Monday, January 30, 2006

Ask the Administrator: Ethics and Internal Candidates

A new correspondent writes

We are a small department at a CC. We currently 3 full-time, one
one-year and one full-time adjunct. Last year we hired the third
full-time person and the one-year. This year we will fill another
full-time position. It is unclear whether or not there will be an
additional one-year position or whether our course offerings will
expand to allow the adjunct to keep her current job.

I'm working under the assumption that I'll be on the hiring committee
again this year, as I was last year.

I would like to help the one-year candidate to be a better candidate,
and would be willing to help the adjunct as well -- if she asks. I
know I cannot do or say anything when I am actually on the committee,
but what are ethical concerns or limits before the committee is formed?

Also, I could use some words of advise about how to handle bad
potential bad news given to either one of them. Since I'll have a
hand in making those decisions, I'm afraid of being in a hard spot.

What’s a “full-time adjunct”?*

I’ll start with the positive: it’s great that your department is growing! That’s relatively rare these days, and all told, the problems of growth are the problems you want to have.

That said, I see several issues here.

First, don’t do anyone else’s jobs for them. You never actually say that either candidate has asked you directly for help. That’s good; if they don’t ask, you shouldn’t go out of your way. I don’t mean that to be heartless – your first obligation is to run a full, open, and aboveboard search. Too much ‘hinting’ in advance can look like fixing the results. Figuring out how best to package themselves is the candidates’ problem, not yours.

If they do ask, there are a few things to keep in mind. First, at the risk of seeming evasive, don’t overestimate your own power. (Apparently, it’s not even a given that you’re on the committee!) Decisions that are made by committee (esp. if there’s veto power at higher levels) are inherently unpredictable. You might believe in good faith that you’re giving the best possible advice and that your friend is a shoo-in, only to have an unanticipated application simply blow her out of the water. You just don’t know.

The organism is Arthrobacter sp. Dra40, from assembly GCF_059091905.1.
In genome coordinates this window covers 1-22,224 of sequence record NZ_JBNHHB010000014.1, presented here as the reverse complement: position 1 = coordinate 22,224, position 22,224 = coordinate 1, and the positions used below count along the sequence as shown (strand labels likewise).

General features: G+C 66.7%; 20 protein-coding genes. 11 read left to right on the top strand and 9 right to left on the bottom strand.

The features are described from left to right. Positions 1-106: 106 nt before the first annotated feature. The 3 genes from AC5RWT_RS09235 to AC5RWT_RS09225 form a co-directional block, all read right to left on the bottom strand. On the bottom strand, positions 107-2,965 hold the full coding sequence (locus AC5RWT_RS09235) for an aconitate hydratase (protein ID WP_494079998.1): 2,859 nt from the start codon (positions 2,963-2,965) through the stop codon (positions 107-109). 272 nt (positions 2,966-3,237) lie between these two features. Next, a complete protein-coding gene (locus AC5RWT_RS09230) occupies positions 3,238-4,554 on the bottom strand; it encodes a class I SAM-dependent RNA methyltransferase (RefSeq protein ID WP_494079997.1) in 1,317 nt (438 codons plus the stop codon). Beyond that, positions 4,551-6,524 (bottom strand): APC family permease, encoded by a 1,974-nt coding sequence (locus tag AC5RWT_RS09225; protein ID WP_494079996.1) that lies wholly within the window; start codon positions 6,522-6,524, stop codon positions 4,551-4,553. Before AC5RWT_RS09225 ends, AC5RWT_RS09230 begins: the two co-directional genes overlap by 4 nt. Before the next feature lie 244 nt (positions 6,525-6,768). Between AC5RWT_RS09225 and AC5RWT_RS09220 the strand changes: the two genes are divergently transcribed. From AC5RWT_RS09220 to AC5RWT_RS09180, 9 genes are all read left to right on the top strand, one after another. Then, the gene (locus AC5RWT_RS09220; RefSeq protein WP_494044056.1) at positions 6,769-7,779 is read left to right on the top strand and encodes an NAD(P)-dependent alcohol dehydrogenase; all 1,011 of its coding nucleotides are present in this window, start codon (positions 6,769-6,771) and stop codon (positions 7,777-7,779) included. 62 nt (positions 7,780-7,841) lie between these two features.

Second, a tainted search may be a re-opened search. In trying to do someone a favor, you could be setting up the department and the candidate for disaster. Imagine, for example, that a strong external candidate in a protected class doesn’t get the job, hears about ‘hinting,’ and files a civil rights lawsuit. Ugly, ugly, ugly. Sometimes playing fair requires circumspection, even with friends.

Finally, you really do have an obligation to your department to make the best hire for the department. If that happens to be one of the incumbents, great. If not, it may look like you’re being evil, but you’re actually doing your job.

I’ve faced something along those lines at my current school. There’s a culture of waiting in line, in which it’s simply assumed that long-term adjuncts who show loyalty to department chairs are next in line for full-time jobs. The problem is that, in some cases, the only distinguishing characteristic these adjuncts have shown is loyalty. That’s not a small thing, but over time, it has led to some pretty inbred departments. I know it’s hard to say ‘no’ to a loyal, local adjunct, but you don’t make a permanent hire just to avoid a difficult conversation.

In terms of breaking the bad news, again, don’t do someone else’s job. Usually, it falls to the department chair to break the news. If you’re not the chair, it’s not your problem. If you are the chair (nothing in the correspondence indicates either way), my advice is to break the news as directly, and succinctly, as possible. Don’t try to justify your decision to the denied candidate; nothing you say will make it hurt less, and it could very well hurt more. Simply say that the department was impressed, but has gone with someone else, and good luck in the future. It’s banal, but there’s a reason for that.

Have a question? Ask the Administrator at ccdean (at) myway (dot) com.

*Okay, grammarians, have at it. Does the question mark go outside the quotation marks or inside them? I know a period or a comma goes inside, but putting the question mark inside scans funny. The entire sentence is a question, not just the part in the quotation marks. Your thoughts?